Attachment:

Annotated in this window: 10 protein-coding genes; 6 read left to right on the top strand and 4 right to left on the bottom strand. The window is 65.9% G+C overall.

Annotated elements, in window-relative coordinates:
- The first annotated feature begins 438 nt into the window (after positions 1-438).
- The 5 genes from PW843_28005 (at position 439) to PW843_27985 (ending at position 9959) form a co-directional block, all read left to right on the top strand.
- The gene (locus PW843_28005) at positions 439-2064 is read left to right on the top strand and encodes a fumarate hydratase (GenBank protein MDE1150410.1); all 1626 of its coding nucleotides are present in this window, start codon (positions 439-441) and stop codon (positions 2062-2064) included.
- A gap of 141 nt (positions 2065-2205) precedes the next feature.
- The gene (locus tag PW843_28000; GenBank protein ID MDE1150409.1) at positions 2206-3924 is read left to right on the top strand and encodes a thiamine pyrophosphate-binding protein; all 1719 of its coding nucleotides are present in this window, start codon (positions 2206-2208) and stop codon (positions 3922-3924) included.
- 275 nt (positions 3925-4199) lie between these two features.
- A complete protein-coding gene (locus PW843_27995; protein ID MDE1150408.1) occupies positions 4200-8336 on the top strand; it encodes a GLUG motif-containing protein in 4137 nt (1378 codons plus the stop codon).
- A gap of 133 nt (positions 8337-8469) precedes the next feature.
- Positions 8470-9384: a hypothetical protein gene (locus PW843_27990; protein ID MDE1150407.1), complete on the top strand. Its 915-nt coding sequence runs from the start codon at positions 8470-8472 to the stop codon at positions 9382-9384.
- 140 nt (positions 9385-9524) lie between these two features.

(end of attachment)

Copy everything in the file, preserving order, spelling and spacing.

Annotated in this window: 10 protein-coding genes; 6 read left to right on the top strand and 4 right to left on the bottom strand. The window is 65.9% G+C overall.

Annotated elements, in window-relative coordinates:
- The first annotated feature begins 438 nt into the window (after positions 1-438).
- The 5 genes from PW843_28005 (at position 439) to PW843_27985 (ending at position 9959) form a co-directional block, all read left to right on the top strand.
- The gene (locus PW843_28005) at positions 439-2064 is read left to right on the top strand and encodes a fumarate hydratase (GenBank protein MDE1150410.1); all 1626 of its coding nucleotides are present in this window, start codon (positions 439-441) and stop codon (positions 2062-2064) included.
- A gap of 141 nt (positions 2065-2205) precedes the next feature.
- The gene (locus tag PW843_28000; GenBank protein ID MDE1150409.1) at positions 2206-3924 is read left to right on the top strand and encodes a thiamine pyrophosphate-binding protein; all 1719 of its coding nucleotides are present in this window, start codon (positions 2206-2208) and stop codon (positions 3922-3924) included.
- 275 nt (positions 3925-4199) lie between these two features.
- A complete protein-coding gene (locus PW843_27995; protein ID MDE1150408.1) occupies positions 4200-8336 on the top strand; it encodes a GLUG motif-containing protein in 4137 nt (1378 codons plus the stop codon).
- A gap of 133 nt (positions 8337-8469) precedes the next feature.
- Positions 8470-9384: a hypothetical protein gene (locus PW843_27990; protein ID MDE1150407.1), complete on the top strand. Its 915-nt coding sequence runs from the start codon at positions 8470-8472 to the stop codon at positions 9382-9384.
- 140 nt (positions 9385-9524) lie between these two features.